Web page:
Graphic Output (Optional):IBM 7404
Disc Storage (Optional -- and Rare):IBM 1301 Model-1 (Attached through an IBM 7631 File Control Unit)28-Million Characters
IBM 1301 Model-256-Million Characters
IBM 2302 Model-1117-Million Characters
IBM 2302 Model-2234-Million Characters
Drum Storage (Optional -- and Rare):IBM 7320 (Could Store up to 1,118,400 Characters -- Up to Ten Units Could be Attached through IBM 7631 File Control Unit(s))
Hypertape (Optional):IBM 7340
Hypertape Control (Optional):IBM 7640 (Attached through an IBM 7631 File Control Unit)
Power Converter:IBM 7608 (Converted 60 Cycle(Hz) AC to the Required 400 Cycle(Hz) Power)
Power Control Unit:IBM 7618


The system software, supplied and supported for the 7090/94 by IBM, was called the IBSYS Operating System and included the FAP assembler, FORTRAN II, FORTRAN IV, COBOL, and various libraries and utilities.

Much public domain software -- including compilers (e.g., LISP 1.5 from MIT/McCarthy et. al.), assemblers, and many engineering and scientific packages were readily available from the IBM sponsored SHARE organization.

Detailed 7090/94 Information
Control Console
Register SetBinary RepresentationCharacter Representation
Floating Point ArithmeticInstruction FormatsIndex Registers and Loops
Indirect AddressingSubroutine LinkageInput/Output and Traps
Alphabetical List and Details of Instruction Set (155kb)FAP AssemblerIBSYS Operating System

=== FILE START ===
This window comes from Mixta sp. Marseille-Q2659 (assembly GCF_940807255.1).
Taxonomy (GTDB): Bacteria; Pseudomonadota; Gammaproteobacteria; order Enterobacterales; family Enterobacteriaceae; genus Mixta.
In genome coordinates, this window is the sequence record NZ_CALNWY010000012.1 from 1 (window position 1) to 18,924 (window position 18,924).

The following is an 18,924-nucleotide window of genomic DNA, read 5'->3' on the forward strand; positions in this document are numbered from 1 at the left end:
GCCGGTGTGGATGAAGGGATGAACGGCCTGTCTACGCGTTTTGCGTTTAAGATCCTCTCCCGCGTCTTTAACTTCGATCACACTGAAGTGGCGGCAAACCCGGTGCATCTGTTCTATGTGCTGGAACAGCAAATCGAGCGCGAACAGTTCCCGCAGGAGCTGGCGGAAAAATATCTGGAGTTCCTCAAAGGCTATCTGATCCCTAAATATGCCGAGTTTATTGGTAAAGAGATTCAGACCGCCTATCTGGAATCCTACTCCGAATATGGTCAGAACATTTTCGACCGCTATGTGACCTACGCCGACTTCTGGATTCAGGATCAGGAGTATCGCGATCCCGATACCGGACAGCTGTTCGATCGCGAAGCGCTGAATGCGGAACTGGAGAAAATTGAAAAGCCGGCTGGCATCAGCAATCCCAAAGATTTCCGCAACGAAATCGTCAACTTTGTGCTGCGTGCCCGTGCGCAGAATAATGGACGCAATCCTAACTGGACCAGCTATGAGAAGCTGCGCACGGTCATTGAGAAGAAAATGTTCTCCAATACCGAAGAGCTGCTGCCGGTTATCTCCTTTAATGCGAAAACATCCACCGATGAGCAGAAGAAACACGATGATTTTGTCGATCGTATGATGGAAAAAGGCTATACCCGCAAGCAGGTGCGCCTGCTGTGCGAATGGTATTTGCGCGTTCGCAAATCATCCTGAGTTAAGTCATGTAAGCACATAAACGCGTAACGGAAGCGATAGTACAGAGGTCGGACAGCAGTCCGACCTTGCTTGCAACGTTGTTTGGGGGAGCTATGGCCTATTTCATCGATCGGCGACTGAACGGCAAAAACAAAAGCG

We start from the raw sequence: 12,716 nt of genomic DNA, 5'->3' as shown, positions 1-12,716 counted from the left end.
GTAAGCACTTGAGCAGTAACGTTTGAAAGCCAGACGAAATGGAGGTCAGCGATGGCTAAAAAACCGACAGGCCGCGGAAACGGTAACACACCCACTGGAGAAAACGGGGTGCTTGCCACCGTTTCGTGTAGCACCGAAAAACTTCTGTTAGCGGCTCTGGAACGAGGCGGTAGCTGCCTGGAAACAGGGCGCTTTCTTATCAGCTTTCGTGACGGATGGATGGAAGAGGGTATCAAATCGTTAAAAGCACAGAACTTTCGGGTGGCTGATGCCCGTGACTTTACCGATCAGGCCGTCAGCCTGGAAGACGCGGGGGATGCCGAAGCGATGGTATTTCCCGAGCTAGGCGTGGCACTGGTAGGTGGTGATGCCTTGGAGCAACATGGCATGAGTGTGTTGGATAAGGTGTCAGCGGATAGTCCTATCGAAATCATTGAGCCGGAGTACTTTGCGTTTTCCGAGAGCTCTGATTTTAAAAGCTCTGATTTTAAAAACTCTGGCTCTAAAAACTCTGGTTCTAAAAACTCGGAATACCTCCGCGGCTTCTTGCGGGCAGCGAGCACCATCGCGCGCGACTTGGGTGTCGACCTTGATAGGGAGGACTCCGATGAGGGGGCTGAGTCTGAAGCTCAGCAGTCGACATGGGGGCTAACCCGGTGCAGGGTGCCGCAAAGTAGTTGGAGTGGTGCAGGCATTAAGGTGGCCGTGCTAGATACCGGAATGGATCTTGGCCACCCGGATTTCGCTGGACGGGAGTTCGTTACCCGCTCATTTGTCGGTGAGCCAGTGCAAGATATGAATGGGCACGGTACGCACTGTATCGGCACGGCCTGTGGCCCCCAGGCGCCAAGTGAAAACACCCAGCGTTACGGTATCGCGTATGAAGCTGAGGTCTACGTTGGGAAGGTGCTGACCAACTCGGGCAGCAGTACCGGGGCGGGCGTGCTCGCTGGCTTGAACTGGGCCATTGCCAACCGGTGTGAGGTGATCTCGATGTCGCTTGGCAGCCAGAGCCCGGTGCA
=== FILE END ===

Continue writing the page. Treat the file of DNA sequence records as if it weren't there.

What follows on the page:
...a Few Comments from Jack Harper, the 7090/94 Web Page Author


"IBM", "IBM 1301", "IBM 1401", "IBM 2302", "IBM 704", "IBM 709", "IBM 7090", "IBM 7094", "IBM 7108", "IBM 7109", "IBM 711", "IBM 7110", "IBM 7111", "IBM 7151", "IBM 716", "IBM 721", "IBM 729", "IBM 7302", "IBM 7320", "IBM 7340", "IBM 7404", "IBM 7606", "IBM 7607", "IBM 7608", "IBM 7617", "IBM 7618", "IBM 7631", "IBM 7640", "IBM 7909", "IBM Data Channel", "IBM Hypertape", "IBSYS", "FAP", and the photographs contained within this web page, unless otherwise noted, are either registered trademarks or copyrighted information that is owned by the IBM Corporation and is used here with their kind permission.

Feedback regarding the contents of this page -- especially of errors, reminiscences by 704/709/7090/7094 users, opinions, etc. -- are heartily welcomed by the author.

http://www.frobenius.com/7094.htm -- Last Revision: 24 January 2009
Copyright © 1996 - 2014 Jack Harper (unless otherwise noted)